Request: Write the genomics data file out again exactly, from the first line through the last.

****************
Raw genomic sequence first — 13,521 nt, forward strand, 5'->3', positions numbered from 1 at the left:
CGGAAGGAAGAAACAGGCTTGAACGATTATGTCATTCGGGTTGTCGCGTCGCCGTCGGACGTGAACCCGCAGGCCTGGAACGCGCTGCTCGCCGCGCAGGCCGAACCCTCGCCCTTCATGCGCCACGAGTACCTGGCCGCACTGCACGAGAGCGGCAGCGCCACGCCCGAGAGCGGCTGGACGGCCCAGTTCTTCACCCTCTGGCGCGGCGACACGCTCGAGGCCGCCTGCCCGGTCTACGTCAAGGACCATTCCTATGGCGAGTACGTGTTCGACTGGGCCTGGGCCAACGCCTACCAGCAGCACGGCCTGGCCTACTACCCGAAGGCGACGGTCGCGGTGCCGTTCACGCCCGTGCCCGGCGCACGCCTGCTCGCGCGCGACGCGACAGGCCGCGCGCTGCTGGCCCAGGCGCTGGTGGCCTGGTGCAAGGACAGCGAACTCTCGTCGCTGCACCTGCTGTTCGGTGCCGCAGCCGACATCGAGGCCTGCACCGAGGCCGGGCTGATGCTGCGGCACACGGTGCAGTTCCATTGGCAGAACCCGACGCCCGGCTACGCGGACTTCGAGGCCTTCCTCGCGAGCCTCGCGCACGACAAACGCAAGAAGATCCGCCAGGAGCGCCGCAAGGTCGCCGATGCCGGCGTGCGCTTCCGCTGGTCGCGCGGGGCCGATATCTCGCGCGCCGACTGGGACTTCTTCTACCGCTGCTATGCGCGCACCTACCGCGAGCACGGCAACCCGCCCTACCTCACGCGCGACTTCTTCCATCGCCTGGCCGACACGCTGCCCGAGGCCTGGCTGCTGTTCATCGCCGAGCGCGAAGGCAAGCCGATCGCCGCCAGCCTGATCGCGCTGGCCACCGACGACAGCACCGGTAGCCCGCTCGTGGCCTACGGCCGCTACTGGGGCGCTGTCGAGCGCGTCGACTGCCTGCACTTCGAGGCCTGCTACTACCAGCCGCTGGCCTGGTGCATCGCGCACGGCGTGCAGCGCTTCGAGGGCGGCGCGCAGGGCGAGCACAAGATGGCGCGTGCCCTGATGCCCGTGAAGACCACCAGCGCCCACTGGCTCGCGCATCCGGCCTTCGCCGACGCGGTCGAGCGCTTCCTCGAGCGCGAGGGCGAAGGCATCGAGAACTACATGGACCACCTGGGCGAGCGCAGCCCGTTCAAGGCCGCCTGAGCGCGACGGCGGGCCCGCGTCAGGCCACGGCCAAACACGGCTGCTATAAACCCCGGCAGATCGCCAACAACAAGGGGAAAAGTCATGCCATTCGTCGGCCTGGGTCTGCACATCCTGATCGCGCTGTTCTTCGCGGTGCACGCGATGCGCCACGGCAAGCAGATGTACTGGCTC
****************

Raw genomic sequence first — 13,521 nt, forward strand, 5'->3', positions numbered from 1 at the left:
CGGAAGGAAGAAACAGGCTTGAACGATTATGTCATTCGGGTTGTCGCGTCGCCGTCGGACGTGAACCCGCAGGCCTGGAACGCGCTGCTCGCCGCGCAGGCCGAACCCTCGCCCTTCATGCGCCACGAGTACCTGGCCGCACTGCACGAGAGCGGCAGCGCCACGCCCGAGAGCGGCTGGACGGCCCAGTTCTTCACCCTCTGGCGCGGCGACACGCTCGAGGCCGCCTGCCCGGTCTACGTCAAGGACCATTCCTATGGCGAGTACGTGTTCGACTGGGCCTGGGCCAACGCCTACCAGCAGCACGGCCTGGCCTACTACCCGAAGGCGACGGTCGCGGTGCCGTTCACGCCCGTGCCCGGCGCACGCCTGCTCGCGCGCGACGCGACAGGCCGCGCGCTGCTGGCCCAGGCGCTGGTGGCCTGGTGCAAGGACAGCGAACTCTCGTCGCTGCACCTGCTGTTCGGTGCCGCAGCCGACATCGAGGCCTGCACCGAGGCCGGGCTGATGCTGCGGCACACGGTGCAGTTCCATTGGCAGAACCCGACGCCCGGCTACGCGGACTTCGAGGCCTTCCTCGCGAGCCTCGCGCACGACAAACGCAAGAAGATCCGCCAGGAGCGCCGCAAGGTCGCCGATGCCGGCGTGCGCTTCCGCTGGTCGCGCGGGGCCGATATCTCGCGCGCCGACTGGGACTTCTTCTACCGCTGCTATGCGCGCACCTACCGCGAGCACGGCAACCCGCCCTACCTCACGCGCGACTTCTTCCATCGCCTGGCCGACACGCTGCCCGAGGCCTGGCTGCTGTTCATCGCCGAGCGCGAAGGCAAGCCGATCGCCGCCAGCCTGATCGCGCTGGCCACCGACGACAGCACCGGTAGCCCGCTCGTGGCCTACGGCCGCTACTGGGGCGCTGTCGAGCGCGTCGACTGCCTGCACTTCGAGGCCTGCTACTACCAGCCGCTGGCCTGGTGCATCGCGCACGGCGTGCAGCGCTTCGAGGGCGGCGCGCAGGGCGAGCACAAGATGGCGCGTGCCCTGATGCCCGTGAAGACCACCAGCGCCCACTGGCTCGCGCATCCGGCCTTCGCCGACGCGGTCGAGCGCTTCCTCGAGCGCGAGGGCGAAGGCATCGAGAACTACATGGACCACCTGGGCGAGCGCAGCCCGTTCAAGGCCGCCTGAGCGCGACGGCGGGCCCGCGTCAGGCCACGGCCAAACACGGCTGCTATAAACCCCGGCAGATCGCCAACAACAAGGGGAAAAGTCATGCCATTCGTCGGCCTGGGTCTGCACATCCTGATCGCGCTGTTCTTCGCGGTGCACGCGATGCGCCACGGCAAGCAGATGTACTGGCTC